Prediction of VO2max in rugby players
University of Wales Institute Cardiff
MetadataDangos cofnod eitem llawn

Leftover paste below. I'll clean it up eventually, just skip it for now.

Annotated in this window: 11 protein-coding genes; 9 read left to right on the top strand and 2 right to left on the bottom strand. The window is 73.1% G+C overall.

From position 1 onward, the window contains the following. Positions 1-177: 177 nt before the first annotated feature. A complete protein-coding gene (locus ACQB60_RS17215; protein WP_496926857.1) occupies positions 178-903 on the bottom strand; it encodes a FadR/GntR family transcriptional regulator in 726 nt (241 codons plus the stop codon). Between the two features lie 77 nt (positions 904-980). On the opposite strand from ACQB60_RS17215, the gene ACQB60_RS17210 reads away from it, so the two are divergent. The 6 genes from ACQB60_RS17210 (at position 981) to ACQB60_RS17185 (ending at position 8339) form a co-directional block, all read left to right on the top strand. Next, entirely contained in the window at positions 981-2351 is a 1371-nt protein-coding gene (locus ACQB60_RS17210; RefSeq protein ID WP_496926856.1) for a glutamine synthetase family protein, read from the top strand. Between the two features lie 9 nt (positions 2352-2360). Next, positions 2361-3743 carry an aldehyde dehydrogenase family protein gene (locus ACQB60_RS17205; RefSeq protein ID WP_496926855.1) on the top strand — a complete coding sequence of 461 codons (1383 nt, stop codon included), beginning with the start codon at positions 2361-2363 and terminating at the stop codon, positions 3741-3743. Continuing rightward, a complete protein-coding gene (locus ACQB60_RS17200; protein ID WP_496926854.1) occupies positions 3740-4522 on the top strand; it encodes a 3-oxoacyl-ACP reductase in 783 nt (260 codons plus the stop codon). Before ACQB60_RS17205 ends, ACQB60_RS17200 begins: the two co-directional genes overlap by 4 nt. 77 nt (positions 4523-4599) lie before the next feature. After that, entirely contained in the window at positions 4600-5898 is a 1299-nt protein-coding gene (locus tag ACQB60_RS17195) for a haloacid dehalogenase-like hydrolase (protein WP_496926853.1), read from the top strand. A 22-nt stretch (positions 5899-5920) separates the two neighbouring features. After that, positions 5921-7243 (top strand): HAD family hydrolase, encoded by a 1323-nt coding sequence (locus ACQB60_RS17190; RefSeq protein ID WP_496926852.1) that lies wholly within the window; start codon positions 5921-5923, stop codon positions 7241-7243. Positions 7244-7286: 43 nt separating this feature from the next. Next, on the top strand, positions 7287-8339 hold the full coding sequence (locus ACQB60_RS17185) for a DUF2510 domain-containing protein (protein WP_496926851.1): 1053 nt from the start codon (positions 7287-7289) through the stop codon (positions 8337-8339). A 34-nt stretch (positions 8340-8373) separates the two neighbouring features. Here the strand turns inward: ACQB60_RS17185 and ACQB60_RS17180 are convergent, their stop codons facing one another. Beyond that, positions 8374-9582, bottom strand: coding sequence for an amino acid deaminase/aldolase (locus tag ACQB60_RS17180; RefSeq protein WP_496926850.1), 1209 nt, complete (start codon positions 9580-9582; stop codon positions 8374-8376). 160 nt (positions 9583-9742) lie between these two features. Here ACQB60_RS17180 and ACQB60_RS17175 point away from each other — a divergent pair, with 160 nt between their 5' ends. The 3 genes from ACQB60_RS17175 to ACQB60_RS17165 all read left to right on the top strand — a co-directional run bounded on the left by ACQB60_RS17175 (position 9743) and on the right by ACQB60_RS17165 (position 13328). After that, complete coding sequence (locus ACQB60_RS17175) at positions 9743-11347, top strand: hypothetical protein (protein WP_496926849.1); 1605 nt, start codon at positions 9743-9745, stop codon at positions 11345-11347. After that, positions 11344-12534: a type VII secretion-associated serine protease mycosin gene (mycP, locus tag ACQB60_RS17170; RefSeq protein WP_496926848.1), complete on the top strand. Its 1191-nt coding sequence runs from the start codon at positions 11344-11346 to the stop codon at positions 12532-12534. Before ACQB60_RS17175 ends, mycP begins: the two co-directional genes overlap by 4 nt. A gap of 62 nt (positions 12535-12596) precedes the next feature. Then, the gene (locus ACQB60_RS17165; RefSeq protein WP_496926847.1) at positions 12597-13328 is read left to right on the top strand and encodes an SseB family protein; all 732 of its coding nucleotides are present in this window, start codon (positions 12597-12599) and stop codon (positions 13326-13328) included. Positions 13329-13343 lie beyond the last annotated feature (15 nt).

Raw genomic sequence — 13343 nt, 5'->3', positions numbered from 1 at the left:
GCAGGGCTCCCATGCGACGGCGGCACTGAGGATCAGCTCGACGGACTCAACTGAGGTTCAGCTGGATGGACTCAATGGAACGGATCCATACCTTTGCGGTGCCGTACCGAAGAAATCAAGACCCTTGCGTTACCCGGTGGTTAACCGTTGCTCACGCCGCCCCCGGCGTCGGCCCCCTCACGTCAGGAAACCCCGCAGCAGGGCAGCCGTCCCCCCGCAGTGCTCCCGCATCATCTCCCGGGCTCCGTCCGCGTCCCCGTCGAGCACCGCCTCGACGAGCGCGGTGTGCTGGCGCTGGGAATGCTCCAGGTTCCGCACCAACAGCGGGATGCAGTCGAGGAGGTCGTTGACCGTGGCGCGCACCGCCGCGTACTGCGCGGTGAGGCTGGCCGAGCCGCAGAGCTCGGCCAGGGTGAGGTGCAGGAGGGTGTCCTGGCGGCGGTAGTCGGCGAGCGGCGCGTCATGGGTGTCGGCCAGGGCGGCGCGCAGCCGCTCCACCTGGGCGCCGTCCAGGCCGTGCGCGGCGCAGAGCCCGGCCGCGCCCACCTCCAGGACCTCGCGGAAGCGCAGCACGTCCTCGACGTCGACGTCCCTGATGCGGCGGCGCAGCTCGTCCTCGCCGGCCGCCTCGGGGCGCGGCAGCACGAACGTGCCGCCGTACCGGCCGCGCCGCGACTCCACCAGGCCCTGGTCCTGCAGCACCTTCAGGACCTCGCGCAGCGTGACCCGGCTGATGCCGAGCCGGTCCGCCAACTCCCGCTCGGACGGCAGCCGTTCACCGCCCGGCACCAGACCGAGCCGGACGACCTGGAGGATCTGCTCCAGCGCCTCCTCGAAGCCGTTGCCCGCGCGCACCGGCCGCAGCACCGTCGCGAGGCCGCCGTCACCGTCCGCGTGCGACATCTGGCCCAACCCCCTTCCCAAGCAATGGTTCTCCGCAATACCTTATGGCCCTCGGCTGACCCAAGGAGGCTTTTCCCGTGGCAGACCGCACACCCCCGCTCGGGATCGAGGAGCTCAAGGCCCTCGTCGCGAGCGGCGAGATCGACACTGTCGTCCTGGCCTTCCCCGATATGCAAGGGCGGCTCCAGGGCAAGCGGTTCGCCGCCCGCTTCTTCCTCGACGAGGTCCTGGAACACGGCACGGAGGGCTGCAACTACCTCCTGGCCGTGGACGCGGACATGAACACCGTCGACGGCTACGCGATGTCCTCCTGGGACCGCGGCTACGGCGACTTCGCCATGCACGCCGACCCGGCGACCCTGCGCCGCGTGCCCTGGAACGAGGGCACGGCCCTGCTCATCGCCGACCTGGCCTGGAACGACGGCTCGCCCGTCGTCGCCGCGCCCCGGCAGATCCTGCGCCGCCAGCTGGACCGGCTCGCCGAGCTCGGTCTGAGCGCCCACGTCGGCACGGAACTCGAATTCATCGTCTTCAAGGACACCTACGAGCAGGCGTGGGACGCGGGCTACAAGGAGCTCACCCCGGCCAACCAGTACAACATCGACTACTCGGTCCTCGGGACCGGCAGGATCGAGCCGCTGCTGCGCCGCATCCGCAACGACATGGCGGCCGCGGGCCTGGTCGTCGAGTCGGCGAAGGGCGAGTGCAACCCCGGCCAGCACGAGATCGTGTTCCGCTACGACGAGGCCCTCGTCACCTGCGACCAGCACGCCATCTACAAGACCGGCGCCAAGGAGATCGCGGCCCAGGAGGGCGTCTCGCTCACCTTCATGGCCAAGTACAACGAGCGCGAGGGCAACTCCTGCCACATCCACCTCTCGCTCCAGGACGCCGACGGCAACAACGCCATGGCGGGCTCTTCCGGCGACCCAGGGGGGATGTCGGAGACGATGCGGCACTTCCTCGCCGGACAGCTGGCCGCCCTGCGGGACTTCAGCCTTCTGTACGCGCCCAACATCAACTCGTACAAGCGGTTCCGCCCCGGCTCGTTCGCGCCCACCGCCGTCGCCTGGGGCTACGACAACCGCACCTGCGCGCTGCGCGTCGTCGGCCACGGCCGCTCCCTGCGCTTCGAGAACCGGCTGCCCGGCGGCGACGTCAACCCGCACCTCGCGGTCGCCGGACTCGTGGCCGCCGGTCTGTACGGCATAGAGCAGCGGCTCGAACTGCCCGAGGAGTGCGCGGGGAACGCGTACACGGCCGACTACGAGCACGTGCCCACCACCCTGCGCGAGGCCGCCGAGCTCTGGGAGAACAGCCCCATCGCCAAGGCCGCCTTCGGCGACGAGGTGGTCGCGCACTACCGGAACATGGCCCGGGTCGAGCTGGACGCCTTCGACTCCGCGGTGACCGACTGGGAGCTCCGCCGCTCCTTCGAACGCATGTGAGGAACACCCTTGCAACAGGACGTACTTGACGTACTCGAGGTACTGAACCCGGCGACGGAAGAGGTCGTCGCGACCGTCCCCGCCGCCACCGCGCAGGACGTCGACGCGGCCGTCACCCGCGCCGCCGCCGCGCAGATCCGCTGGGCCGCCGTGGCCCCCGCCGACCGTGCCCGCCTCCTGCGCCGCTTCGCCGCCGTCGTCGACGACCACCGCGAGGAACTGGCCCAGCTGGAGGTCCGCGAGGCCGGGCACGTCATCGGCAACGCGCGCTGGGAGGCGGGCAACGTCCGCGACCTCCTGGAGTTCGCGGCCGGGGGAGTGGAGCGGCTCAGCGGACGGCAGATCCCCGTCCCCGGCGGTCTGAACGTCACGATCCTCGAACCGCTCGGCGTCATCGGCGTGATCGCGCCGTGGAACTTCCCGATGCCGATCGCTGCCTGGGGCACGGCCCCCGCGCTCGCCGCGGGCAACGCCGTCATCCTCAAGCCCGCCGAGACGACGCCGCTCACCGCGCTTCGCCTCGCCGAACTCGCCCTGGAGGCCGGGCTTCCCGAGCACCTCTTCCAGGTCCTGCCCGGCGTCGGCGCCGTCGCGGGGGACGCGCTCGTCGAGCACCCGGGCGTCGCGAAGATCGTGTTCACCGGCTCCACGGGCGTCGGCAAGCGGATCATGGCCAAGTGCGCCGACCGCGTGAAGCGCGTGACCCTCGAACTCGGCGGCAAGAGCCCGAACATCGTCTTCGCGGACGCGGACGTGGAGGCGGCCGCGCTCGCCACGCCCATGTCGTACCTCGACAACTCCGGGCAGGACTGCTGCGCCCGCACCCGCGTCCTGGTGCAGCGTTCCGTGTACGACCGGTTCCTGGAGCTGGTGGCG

This investigation aimed to: (i) assess the reliability of scores from an adapted 20 metre multistage fitness test (MSFT) performed on a dry turf rugby pitch, in which subjects wore studded boots, (ii) develop a calibration model using least squares linear regression which could predict VO2max scores (ml kg-1 min-1) using scores from the adapted MSFT (cumulative shuttles) and (iii) cross-validate the calibration model by quantifying the agreement between directly measured and predicted VO2max scores. A sample of 16 rugby players (12 males and 4 females) took part in the investigation (mean (SD), age 20.8 (±1.2) years, stature 1.81 (±0.08) m and body mass 76.6 (±13.4) kg). Each of the 16 subjects performed two MSFTs in order to establish the reliability of the adapted MSFT (initial test 67 (±21) shuttles, retest 68 (±19) shuttles). The agreement between test and retest scores was quantified using the 95% limits of agreement (LoA) method (bias = -3 (±2) shuttles, t = -0.66, P = 0.517; heteroscedasticity coefficient r = 0.012, P = 0.964; LoA = ±3 shuttles). Eleven subjects were then randomly selected from the group to form a calibration sample. An equation was then formed using average scores from the two MSFTs performed in the reliability stage (66 (±22) shuttles) and VO2max scores directly measured using cycle ergometry (44.2 (±8.5) ml kg-1 min-1). The equation formed was: VO2max (ml kg-1 min-1) = 22.3 + (0.327 x MSFT score (shuttles)). The standard error of estimate for the model was calculated as: sYX = ±4.9 ml kg-1 min-1. The remaining five subjects not used in the calibration stage were used to cross-validate the calibration model. MSFT scores, obtained by averaging the two MSFT scores achieved by each subject in the reliability stage (70 (±18) shuttles), were entered into the calibration model and predicted VO2max scores were calculated (45.3 (±5.7) ml kg-1 min-1). These predicted scores were then compared to scores directly measured using cycle ergometry (44.3 (±7.1) ml kg-1 min-1). Their agreement quantified, again using the 95% LoA method (bias = -3.7 (±1.8) ml kg-1 min-1, t = -0.99, P = 0.380; heteroscedasticity coefficient r = 0.077, P = 0.902; LoA = ±3.5 ml kg-1 min-1). The findings of this study led to the conclusion that an MSFT performed on a dry turf rugby pitch whilst wearing studded boots provides repeatable scores within the sample group of rugby players used in the study. Scores from the adapted MSFT can predict VO2max scores using the devised calibration model and the standard error of estimate is lower when compared to the error in the original MSFT study by Léger and Lambert (1982). Despite this, the agreement between predicted and directly measured VO2max scores suggested that the calibration model predicted valid VO2max scores from adapted MSFT scores for the sample population. Because of the simplicity of the adapted MSFT and its ability to test multiple subjects simultaneously; it was decided that it is a useful test for assessing aerobic fitness of rugby players.
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